“Cape Fear” serves as a eerie yet innocent introduction to the season, channeling the first “American Horror Story” season, “Murder House,” the fifth season, “Hotel,” and even some of the 1980 Stanley Kubrick film, “The Shining.” Wittrock and Rabe serve as great main characters, and an even better duo as the two played impressive key roles in previous seasons. Unfortunately, neither of them play an eccentric character as previously, with notable roles from Wittrock being Dandy Mott from “Freak Show” and Rabe’s being Sister Mary Eunice in “Asylum.” The roles of the Gardner family parents seem mildly bland compared to past characters, but the audience knows that there is more to come– as always for Ryan Murphy projects. 

The real scene stealer within the season is already evident from the first episode. The unofficial queen of “American Horror Story,” Sarah Paulson, delivers a comedic and shocking transformation into Tuberculosis Karen. Labeled as a “nutter” by locals, Tuberculosis Karen is one of Provincetown’s victims of the opioid crisis. The audience first sees her in the grocery store interacting with the Gardeners. Although this character seems to portray a neighborly nuisance, Tuberculosis Karen doubles as comedic relief from the rest of the plot. Another scene stealer is former child star Macaulay Culkin. His character, Mickey, is a sex worker roaming around Provincetown, but it is easy to see inner beauty within his character, comparable to Paulson’s character.

Provincetown at its best seems like an aesthetic East coast summer beach town, and at its worst seems like opioid addiction central. As the episode progresses, the town continuously becomes more disturbing and nauseating. We see gruesome gored animals around town, and shameless monsters called “Pale Men” scavenging for flesh to feed on. “Cape Fear” starts a slow transition into typical “American Horror Story” shock.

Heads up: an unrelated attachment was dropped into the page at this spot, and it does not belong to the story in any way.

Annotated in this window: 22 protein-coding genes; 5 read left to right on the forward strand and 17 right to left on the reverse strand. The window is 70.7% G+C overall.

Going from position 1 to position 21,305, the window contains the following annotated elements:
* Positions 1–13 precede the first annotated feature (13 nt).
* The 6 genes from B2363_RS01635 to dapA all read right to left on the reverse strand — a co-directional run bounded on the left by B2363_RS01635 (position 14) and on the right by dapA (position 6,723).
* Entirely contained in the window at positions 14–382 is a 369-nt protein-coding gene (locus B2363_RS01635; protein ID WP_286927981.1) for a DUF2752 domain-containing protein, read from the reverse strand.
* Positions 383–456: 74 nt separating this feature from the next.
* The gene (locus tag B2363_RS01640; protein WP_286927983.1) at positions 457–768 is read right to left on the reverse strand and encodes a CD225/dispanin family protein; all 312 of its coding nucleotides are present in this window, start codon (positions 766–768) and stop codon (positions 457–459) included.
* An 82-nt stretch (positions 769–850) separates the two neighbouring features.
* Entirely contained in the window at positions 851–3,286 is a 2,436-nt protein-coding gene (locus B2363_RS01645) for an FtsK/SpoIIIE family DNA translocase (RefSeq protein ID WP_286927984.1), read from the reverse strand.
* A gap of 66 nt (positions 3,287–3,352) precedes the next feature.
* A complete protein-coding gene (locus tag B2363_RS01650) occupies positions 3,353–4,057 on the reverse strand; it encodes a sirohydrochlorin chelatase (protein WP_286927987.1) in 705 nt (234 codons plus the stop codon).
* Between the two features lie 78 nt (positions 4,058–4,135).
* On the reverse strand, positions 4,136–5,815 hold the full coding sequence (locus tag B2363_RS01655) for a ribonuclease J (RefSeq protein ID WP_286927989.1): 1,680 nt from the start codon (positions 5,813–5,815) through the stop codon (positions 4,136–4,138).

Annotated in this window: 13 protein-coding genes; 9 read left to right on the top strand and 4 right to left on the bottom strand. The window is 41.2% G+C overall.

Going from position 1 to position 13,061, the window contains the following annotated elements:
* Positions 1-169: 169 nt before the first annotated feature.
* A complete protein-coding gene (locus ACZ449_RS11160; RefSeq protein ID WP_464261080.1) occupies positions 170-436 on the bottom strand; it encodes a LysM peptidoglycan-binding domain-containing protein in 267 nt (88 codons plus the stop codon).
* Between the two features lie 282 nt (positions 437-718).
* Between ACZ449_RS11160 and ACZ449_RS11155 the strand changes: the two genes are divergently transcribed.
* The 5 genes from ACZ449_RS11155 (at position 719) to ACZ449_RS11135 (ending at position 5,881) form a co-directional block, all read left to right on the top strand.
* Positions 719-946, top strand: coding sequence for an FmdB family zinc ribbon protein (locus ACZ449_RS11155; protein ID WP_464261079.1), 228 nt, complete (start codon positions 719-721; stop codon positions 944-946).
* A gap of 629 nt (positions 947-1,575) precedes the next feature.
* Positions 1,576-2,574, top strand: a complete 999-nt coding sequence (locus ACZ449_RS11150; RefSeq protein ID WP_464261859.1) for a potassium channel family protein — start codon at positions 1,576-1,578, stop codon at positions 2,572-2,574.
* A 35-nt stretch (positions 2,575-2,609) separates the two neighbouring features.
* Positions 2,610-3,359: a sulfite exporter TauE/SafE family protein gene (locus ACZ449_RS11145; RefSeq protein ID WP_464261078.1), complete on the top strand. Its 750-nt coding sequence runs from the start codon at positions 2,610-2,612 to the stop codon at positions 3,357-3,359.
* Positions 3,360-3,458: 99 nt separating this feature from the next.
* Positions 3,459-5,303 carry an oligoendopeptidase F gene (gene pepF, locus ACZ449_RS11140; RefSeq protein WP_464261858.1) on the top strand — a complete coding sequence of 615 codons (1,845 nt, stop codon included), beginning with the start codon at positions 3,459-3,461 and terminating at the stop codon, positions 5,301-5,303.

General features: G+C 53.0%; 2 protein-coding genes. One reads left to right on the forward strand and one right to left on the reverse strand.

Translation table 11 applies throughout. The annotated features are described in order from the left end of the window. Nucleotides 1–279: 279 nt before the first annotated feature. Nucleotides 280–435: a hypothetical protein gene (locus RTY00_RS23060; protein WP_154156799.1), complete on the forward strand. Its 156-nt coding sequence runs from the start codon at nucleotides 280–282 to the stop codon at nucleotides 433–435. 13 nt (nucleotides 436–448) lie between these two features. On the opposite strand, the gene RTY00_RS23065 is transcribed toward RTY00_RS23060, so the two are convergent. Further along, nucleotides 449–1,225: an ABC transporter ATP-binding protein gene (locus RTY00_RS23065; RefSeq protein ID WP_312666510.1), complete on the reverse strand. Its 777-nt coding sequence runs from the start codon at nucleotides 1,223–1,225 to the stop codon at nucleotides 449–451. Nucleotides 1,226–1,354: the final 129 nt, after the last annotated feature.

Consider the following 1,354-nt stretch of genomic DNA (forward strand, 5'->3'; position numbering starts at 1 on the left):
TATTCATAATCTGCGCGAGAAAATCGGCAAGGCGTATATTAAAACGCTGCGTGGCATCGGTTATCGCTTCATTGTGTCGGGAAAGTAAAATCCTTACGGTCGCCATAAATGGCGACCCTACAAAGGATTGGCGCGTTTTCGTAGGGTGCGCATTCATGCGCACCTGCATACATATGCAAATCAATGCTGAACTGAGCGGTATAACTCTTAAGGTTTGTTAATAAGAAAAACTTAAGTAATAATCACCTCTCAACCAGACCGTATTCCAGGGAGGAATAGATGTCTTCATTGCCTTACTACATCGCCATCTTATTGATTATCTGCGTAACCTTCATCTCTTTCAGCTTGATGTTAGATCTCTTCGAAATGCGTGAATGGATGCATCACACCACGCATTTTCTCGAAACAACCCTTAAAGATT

The second episode, titled “Pale,” continues the horrific plot of “Red Tide,” but Harry Gardner’s plunge from a family man with a good balance of personal and work life into a bloodthirsty murderer is too rushed, and the next thing you know he is getting his teeth shaven to satisfy his bloodsucking desires. The downside of having a shorter season dissected into two parts is this feeling of rapid transition. However, a major highlight to this episode was Billie Lourd’s character, Lark. Lark is the dark and mysterious female dental surgeon and tattoo artist that shaves the local bloodsucking artist’s teeth. This is a stark contrast from Lourd’s typical characters in the franchise as a dark girl next door. Lark will easily become a fan favorite.

Although “Red Tide” thus far is less glamorous and theatrical than earlier seasons, an interesting aspect of this season is the unexpected allegory of the creative process and art made at the expense of humanity. The artists’ demand for blood represents the draining of society and humanity to fulfill the artist’s dream. The constant use of the muse will soon deplenish life from the muse itself. 

So far, the season seems intriguing for those who were earlier “American Horror Story” fans, as the cast and plot is very reminiscent of old themes, however, the two-part season causes it to feel hurried and barren. This season is definitely one of the less glamorous and obnoxious, so those who prefer camp over dynamic simplicity may not like this season.